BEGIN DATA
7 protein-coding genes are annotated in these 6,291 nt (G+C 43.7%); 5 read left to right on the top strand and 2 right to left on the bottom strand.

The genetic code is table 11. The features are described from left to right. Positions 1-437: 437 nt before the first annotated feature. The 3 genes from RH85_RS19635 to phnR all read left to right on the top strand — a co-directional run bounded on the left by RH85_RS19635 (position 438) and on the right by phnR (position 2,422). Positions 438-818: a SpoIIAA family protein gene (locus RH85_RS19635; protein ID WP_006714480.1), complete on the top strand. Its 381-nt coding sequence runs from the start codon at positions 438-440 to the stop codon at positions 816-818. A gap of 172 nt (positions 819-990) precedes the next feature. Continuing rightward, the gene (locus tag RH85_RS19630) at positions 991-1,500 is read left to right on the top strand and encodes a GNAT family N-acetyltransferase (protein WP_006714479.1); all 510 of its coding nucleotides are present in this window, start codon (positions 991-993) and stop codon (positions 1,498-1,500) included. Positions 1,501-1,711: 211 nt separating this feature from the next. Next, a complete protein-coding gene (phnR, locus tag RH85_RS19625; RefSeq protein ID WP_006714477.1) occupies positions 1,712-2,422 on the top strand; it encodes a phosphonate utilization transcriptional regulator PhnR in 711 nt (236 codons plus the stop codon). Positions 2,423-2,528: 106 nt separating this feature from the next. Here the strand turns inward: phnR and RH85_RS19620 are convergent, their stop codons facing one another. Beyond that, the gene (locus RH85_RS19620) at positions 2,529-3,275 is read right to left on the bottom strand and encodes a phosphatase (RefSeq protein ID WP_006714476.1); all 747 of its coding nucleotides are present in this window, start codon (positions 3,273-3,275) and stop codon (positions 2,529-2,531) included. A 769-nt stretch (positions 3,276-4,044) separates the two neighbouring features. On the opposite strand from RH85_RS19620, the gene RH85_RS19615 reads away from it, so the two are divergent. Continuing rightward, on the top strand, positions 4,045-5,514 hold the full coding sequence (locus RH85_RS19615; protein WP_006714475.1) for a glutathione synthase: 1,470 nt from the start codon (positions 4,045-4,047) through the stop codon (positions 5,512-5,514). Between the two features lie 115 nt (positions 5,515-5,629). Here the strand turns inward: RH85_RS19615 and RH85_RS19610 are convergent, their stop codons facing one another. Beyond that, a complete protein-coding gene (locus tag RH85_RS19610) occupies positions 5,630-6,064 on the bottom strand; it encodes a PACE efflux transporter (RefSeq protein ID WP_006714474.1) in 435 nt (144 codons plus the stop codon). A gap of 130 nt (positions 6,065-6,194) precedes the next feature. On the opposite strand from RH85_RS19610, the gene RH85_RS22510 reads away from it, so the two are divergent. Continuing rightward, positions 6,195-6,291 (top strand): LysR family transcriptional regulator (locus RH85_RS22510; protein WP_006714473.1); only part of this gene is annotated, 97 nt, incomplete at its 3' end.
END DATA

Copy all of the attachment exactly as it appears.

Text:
7 protein-coding genes are annotated in these 6,291 nt (G+C 43.7%); 5 read left to right on the top strand and 2 right to left on the bottom strand.

The genetic code is table 11. The features are described from left to right. Positions 1-437: 437 nt before the first annotated feature. The 3 genes from RH85_RS19635 to phnR all read left to right on the top strand — a co-directional run bounded on the left by RH85_RS19635 (position 438) and on the right by phnR (position 2,422). Positions 438-818: a SpoIIAA family protein gene (locus RH85_RS19635; protein ID WP_006714480.1), complete on the top strand. Its 381-nt coding sequence runs from the start codon at positions 438-440 to the stop codon at positions 816-818. A gap of 172 nt (positions 819-990) precedes the next feature. Continuing rightward, the gene (locus tag RH85_RS19630) at positions 991-1,500 is read left to right on the top strand and encodes a GNAT family N-acetyltransferase (protein WP_006714479.1); all 510 of its coding nucleotides are present in this window, start codon (positions 991-993) and stop codon (positions 1,498-1,500) included. Positions 1,501-1,711: 211 nt separating this feature from the next. Next, a complete protein-coding gene (phnR, locus tag RH85_RS19625; RefSeq protein ID WP_006714477.1) occupies positions 1,712-2,422 on the top strand; it encodes a phosphonate utilization transcriptional regulator PhnR in 711 nt (236 codons plus the stop codon). Positions 2,423-2,528: 106 nt separating this feature from the next. Here the strand turns inward: phnR and RH85_RS19620 are convergent, their stop codons facing one another. Beyond that, the gene (locus RH85_RS19620) at positions 2,529-3,275 is read right to left on the bottom strand and encodes a phosphatase (RefSeq protein ID WP_006714476.1); all 747 of its coding nucleotides are present in this window, start codon (positions 3,273-3,275) and stop codon (positions 2,529-2,531) included. A 769-nt stretch (positions 3,276-4,044) separates the two neighbouring features. On the opposite strand from RH85_RS19620, the gene RH85_RS19615 reads away from it, so the two are divergent. Continuing rightward, on the top strand, positions 4,045-5,514 hold the full coding sequence (locus RH85_RS19615; protein WP_006714475.1) for a glutathione synthase: 1,470 nt from the start codon (positions 4,045-4,047) through the stop codon (positions 5,512-5,514). Between the two features lie 115 nt (positions 5,515-5,629). Here the strand turns inward: RH85_RS19615 and RH85_RS19610 are convergent, their stop codons facing one another. Beyond that, a complete protein-coding gene (locus tag RH85_RS19610) occupies positions 5,630-6,064 on the bottom strand; it encodes a PACE efflux transporter (RefSeq protein ID WP_006714474.1) in 435 nt (144 codons plus the stop codon). A gap of 130 nt (positions 6,065-6,194) precedes the next feature. On the opposite strand from RH85_RS19610, the gene RH85_RS22510 reads away from it, so the two are divergent. Continuing rightward, positions 6,195-6,291 (top strand): LysR family transcriptional regulator (locus RH85_RS22510; protein WP_006714473.1); only part of this gene is annotated, 97 nt, incomplete at its 3' end.